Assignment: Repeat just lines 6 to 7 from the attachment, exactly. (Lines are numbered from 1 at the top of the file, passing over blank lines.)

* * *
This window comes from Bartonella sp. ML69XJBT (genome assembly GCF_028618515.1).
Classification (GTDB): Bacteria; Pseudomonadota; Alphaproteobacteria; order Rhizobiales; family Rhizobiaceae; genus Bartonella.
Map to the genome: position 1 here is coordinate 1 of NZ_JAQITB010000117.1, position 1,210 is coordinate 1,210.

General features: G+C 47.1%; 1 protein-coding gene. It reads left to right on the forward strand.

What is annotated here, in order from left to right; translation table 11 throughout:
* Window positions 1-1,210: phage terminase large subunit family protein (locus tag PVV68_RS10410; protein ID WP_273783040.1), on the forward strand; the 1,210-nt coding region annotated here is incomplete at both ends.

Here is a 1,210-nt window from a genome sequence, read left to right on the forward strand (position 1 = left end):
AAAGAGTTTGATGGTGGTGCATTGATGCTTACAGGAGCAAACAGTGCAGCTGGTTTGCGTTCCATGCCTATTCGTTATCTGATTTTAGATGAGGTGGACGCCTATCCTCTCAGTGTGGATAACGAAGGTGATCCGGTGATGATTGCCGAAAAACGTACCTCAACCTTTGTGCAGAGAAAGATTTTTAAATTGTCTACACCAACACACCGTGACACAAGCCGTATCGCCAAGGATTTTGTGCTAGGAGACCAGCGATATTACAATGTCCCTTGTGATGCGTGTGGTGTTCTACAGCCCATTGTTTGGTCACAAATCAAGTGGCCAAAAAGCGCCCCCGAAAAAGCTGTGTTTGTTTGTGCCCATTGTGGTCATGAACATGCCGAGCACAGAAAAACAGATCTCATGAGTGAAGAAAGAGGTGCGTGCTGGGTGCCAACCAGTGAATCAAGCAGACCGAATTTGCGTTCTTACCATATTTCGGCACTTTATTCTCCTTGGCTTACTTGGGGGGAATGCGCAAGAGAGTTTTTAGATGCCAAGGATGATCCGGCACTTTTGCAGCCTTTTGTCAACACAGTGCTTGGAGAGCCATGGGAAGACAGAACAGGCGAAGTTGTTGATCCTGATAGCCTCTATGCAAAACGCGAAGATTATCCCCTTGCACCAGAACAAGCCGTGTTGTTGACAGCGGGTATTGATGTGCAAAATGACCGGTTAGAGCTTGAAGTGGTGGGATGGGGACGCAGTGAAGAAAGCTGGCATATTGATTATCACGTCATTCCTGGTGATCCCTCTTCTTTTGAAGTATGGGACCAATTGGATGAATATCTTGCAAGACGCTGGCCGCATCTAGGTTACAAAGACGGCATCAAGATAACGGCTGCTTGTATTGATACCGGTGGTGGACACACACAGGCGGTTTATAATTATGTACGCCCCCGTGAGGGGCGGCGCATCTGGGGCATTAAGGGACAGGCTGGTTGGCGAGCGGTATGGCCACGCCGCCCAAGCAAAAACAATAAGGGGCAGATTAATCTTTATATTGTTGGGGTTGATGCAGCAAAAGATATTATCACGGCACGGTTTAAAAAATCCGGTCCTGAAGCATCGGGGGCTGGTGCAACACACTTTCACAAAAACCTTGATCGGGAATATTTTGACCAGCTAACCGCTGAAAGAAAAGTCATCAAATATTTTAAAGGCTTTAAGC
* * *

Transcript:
* Window positions 1-1,210: phage terminase large subunit family protein (locus tag PVV68_RS10410; protein ID WP_273783040.1), on the forward strand; the 1,210-nt coding region annotated here is incomplete at both ends.

Here is a 1,210-nt window from a genome sequence, read left to right on the forward strand (position 1 = left end):